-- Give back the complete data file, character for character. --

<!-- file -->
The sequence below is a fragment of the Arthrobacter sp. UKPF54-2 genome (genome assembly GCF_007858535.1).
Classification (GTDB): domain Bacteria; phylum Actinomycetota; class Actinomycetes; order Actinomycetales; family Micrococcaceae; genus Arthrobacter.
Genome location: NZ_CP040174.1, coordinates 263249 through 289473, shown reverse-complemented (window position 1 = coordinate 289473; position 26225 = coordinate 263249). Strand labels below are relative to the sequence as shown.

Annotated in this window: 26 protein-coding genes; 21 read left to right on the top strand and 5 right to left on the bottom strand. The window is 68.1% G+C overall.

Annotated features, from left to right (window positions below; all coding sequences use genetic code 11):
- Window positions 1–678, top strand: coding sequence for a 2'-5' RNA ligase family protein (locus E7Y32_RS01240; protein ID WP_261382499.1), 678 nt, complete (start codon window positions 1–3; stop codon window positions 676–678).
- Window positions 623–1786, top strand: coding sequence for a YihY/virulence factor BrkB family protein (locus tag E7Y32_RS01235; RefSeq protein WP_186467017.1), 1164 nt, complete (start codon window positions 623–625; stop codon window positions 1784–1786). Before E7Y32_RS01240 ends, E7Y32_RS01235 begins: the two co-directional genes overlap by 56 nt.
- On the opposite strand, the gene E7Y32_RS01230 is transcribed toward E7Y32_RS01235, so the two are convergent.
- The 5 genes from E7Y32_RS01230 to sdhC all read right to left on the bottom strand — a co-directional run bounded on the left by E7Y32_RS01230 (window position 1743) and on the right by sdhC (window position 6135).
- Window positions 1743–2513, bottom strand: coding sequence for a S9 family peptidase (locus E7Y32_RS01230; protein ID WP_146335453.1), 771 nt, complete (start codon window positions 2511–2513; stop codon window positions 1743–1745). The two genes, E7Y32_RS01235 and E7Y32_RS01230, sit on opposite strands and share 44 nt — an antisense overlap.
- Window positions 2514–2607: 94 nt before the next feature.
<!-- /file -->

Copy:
The sequence below is a fragment of the Arthrobacter sp. UKPF54-2 genome (genome assembly GCF_007858535.1).
Classification (GTDB): domain Bacteria; phylum Actinomycetota; class Actinomycetes; order Actinomycetales; family Micrococcaceae; genus Arthrobacter.
Genome location: NZ_CP040174.1, coordinates 263249 through 289473, shown reverse-complemented (window position 1 = coordinate 289473; position 26225 = coordinate 263249). Strand labels below are relative to the sequence as shown.

Annotated in this window: 26 protein-coding genes; 21 read left to right on the top strand and 5 right to left on the bottom strand. The window is 68.1% G+C overall.

Annotated features, from left to right (window positions below; all coding sequences use genetic code 11):
- Window positions 1–678, top strand: coding sequence for a 2'-5' RNA ligase family protein (locus E7Y32_RS01240; protein ID WP_261382499.1), 678 nt, complete (start codon window positions 1–3; stop codon window positions 676–678).
- Window positions 623–1786, top strand: coding sequence for a YihY/virulence factor BrkB family protein (locus tag E7Y32_RS01235; RefSeq protein WP_186467017.1), 1164 nt, complete (start codon window positions 623–625; stop codon window positions 1784–1786). Before E7Y32_RS01240 ends, E7Y32_RS01235 begins: the two co-directional genes overlap by 56 nt.
- On the opposite strand, the gene E7Y32_RS01230 is transcribed toward E7Y32_RS01235, so the two are convergent.
- The 5 genes from E7Y32_RS01230 to sdhC all read right to left on the bottom strand — a co-directional run bounded on the left by E7Y32_RS01230 (window position 1743) and on the right by sdhC (window position 6135).
- Window positions 1743–2513, bottom strand: coding sequence for a S9 family peptidase (locus E7Y32_RS01230; protein ID WP_146335453.1), 771 nt, complete (start codon window positions 2511–2513; stop codon window positions 1743–1745). The two genes, E7Y32_RS01235 and E7Y32_RS01230, sit on opposite strands and share 44 nt — an antisense overlap.
- Window positions 2514–2607: 94 nt before the next feature.